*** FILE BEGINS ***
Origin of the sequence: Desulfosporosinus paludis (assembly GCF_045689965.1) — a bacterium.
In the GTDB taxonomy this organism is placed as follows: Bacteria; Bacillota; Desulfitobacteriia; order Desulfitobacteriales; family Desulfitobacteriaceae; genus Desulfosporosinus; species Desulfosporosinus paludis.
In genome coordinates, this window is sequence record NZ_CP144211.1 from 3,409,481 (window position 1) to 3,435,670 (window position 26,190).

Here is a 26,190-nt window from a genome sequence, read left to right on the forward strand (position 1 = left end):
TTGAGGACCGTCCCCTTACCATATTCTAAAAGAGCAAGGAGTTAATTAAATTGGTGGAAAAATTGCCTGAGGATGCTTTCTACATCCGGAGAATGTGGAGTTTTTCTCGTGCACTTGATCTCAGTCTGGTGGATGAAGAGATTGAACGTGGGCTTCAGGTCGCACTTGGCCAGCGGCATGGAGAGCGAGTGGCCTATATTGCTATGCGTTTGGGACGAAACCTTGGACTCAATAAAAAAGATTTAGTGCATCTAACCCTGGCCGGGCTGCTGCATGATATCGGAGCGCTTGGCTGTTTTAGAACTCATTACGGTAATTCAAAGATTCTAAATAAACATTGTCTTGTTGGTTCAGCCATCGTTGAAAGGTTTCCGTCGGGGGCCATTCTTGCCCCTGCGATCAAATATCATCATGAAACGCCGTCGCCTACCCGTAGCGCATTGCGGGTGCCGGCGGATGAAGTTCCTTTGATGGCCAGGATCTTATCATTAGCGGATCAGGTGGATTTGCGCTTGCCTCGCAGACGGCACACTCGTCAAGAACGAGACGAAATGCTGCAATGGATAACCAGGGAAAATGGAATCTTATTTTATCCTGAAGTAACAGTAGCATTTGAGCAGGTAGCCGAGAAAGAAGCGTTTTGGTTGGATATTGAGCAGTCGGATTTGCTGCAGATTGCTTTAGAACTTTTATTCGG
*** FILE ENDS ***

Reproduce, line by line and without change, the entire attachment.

Origin of the sequence: Desulfosporosinus paludis (assembly GCF_045689965.1) — a bacterium.
In the GTDB taxonomy this organism is placed as follows: Bacteria; Bacillota; Desulfitobacteriia; order Desulfitobacteriales; family Desulfitobacteriaceae; genus Desulfosporosinus; species Desulfosporosinus paludis.
In genome coordinates, this window is sequence record NZ_CP144211.1 from 3,409,481 (window position 1) to 3,435,670 (window position 26,190).

Here is a 26,190-nt window from a genome sequence, read left to right on the forward strand (position 1 = left end):
TTGAGGACCGTCCCCTTACCATATTCTAAAAGAGCAAGGAGTTAATTAAATTGGTGGAAAAATTGCCTGAGGATGCTTTCTACATCCGGAGAATGTGGAGTTTTTCTCGTGCACTTGATCTCAGTCTGGTGGATGAAGAGATTGAACGTGGGCTTCAGGTCGCACTTGGCCAGCGGCATGGAGAGCGAGTGGCCTATATTGCTATGCGTTTGGGACGAAACCTTGGACTCAATAAAAAAGATTTAGTGCATCTAACCCTGGCCGGGCTGCTGCATGATATCGGAGCGCTTGGCTGTTTTAGAACTCATTACGGTAATTCAAAGATTCTAAATAAACATTGTCTTGTTGGTTCAGCCATCGTTGAAAGGTTTCCGTCGGGGGCCATTCTTGCCCCTGCGATCAAATATCATCATGAAACGCCGTCGCCTACCCGTAGCGCATTGCGGGTGCCGGCGGATGAAGTTCCTTTGATGGCCAGGATCTTATCATTAGCGGATCAGGTGGATTTGCGCTTGCCTCGCAGACGGCACACTCGTCAAGAACGAGACGAAATGCTGCAATGGATAACCAGGGAAAATGGAATCTTATTTTATCCTGAAGTAACAGTAGCATTTGAGCAGGTAGCCGAGAAAGAAGCGTTTTGGTTGGATATTGAGCAGTCGGATTTGCTGCAGATTGCTTTAGAACTTTTATTCGG